Prevention of infectious diseases through immunisation
Community and Public Health is committed to encouraging immunisation amongst New Zealanders. Our main focuses are promoting the benefits of vaccination programmes, and certifying the authorised and yellow fever vaccinators that provide this valuable service.
Some Reasons Why Vaccination is Important
Community and Public Health is an advocate for vaccination programmes because immunisation helps prevent against many diseases. Immunisation uses the body’s immune system to build resistance to specific infections.
An immunised individual helps protect the rest of the population by decreasing the possibility of a disease spreading. This is important for vulnerable people like infants, the elderly and people with impaired immune systems. However, this effect only occurs if enough people are vaccinated and is known as ‘herd immunity’.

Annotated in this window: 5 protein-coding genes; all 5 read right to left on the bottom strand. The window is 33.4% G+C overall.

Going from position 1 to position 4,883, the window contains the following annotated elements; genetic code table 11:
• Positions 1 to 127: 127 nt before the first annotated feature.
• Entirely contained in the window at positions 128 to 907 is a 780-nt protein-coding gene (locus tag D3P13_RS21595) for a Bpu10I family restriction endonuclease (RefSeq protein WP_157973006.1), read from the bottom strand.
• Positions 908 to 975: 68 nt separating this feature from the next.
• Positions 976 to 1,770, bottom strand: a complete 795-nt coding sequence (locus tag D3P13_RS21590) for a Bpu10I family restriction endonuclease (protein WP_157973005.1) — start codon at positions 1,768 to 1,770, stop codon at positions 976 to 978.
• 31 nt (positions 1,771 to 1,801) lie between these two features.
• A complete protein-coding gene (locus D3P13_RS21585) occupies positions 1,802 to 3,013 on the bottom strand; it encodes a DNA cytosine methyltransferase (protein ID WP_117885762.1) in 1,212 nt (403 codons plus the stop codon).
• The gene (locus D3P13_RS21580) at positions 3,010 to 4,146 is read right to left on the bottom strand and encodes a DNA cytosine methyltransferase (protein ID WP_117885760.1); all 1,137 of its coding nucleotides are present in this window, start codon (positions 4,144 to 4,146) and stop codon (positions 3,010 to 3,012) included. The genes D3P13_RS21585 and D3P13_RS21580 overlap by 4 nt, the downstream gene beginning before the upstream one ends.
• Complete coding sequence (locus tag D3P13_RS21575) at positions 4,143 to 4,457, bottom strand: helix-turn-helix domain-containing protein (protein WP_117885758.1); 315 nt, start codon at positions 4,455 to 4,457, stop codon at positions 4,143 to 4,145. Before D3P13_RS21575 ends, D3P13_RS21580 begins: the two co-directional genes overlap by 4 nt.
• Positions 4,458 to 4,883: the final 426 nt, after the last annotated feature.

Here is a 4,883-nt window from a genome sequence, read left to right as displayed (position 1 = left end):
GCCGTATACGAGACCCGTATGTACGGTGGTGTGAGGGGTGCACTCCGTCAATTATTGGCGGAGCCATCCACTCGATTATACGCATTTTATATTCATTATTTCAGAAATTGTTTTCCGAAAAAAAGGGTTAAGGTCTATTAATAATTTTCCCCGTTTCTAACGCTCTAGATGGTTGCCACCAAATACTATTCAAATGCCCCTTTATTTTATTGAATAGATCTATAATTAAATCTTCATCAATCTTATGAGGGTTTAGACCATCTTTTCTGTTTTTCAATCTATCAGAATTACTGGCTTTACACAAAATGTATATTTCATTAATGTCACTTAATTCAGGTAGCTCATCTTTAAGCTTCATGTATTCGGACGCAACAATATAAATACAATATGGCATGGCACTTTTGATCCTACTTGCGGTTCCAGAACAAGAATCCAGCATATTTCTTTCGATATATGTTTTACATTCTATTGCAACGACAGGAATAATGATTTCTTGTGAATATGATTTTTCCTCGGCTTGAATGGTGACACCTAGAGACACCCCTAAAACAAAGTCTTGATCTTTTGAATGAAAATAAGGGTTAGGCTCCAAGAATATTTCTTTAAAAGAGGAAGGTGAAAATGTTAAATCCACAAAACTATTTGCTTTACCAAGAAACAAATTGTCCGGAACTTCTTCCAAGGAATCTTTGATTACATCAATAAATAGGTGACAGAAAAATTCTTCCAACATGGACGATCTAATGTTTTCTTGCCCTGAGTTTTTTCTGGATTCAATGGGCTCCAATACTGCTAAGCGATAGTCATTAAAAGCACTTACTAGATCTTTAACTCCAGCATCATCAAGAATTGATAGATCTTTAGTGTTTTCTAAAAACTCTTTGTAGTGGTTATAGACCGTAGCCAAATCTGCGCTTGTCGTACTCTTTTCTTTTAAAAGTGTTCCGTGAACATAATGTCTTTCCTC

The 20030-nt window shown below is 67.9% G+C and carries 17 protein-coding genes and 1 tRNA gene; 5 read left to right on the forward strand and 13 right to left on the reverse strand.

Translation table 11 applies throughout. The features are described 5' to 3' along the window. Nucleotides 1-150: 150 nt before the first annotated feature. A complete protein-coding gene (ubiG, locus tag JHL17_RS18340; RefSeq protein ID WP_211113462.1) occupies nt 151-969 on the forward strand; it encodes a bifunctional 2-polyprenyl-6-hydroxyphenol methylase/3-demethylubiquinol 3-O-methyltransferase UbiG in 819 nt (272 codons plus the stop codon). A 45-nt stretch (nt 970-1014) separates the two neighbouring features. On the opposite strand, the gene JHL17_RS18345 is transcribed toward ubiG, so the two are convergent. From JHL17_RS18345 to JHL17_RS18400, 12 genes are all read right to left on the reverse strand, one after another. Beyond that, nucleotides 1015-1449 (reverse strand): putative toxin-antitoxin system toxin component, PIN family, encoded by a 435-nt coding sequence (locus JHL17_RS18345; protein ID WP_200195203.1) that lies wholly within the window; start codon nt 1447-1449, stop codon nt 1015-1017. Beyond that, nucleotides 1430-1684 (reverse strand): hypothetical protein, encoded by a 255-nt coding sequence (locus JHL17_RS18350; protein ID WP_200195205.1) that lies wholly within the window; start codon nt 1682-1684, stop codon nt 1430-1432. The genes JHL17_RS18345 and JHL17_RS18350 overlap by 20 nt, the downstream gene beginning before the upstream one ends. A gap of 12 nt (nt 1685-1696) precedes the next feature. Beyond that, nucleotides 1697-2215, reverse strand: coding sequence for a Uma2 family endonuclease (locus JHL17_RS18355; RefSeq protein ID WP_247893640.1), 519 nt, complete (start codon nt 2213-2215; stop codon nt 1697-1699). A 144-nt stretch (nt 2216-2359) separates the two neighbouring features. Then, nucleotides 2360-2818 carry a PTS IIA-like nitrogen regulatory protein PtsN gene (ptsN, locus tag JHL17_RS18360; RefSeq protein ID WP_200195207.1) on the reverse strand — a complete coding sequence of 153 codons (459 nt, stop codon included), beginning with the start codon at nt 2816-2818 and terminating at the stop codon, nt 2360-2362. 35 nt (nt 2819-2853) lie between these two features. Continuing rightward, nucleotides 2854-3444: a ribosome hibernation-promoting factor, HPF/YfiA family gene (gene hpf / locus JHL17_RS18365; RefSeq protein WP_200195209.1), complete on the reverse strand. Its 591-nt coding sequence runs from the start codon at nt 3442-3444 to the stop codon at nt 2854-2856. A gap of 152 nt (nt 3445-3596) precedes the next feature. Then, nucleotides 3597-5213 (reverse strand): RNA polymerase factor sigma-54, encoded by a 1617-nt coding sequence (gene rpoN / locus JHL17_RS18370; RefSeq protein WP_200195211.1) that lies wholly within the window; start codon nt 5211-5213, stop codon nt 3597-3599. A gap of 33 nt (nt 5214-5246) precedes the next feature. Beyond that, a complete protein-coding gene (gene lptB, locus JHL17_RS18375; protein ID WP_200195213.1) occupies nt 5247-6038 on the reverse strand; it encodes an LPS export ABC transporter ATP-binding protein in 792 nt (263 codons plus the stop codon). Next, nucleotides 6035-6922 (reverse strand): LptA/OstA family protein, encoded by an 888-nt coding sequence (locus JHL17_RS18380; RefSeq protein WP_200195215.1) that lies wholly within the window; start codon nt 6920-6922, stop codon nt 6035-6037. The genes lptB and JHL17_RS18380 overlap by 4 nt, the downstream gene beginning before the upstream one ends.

New Zealand has a low child immunisation rate compared to other countries. This results in regular outbreaks of vaccine-preventable diseases every few years. The Ministry of Health has a specific target of 95 percent of infants aged eight-months will have completed their primary course of immunisation on time (six weeks, three months and five months immunisation events).
Contact the Communicable Disease staff at your local office for further information:
Ph: +64 3 364 1777
Fax: +64 3 379 6484
Ph: +64 3 687 2600
Fax: +64 3 688 6091
Ph: +64 3 768 1160
Fax: +64 3 768 1169
For questions on immunisation and vaccination-preventable diseases, call:
9am – 4.30pm weekdays
Year 7 and 8 Immunisation Videos
Both boys and girls are offered free immunisations at around age 11 against tetanus, diphtheria and whooping cough (pertussis), and at around age 12 against human papillomavirus (HPV).
These immunisations are provided by general practices in Canterbury. Other parts of the South Island provide Year 7 immunisation through general practice and Year 8 at school.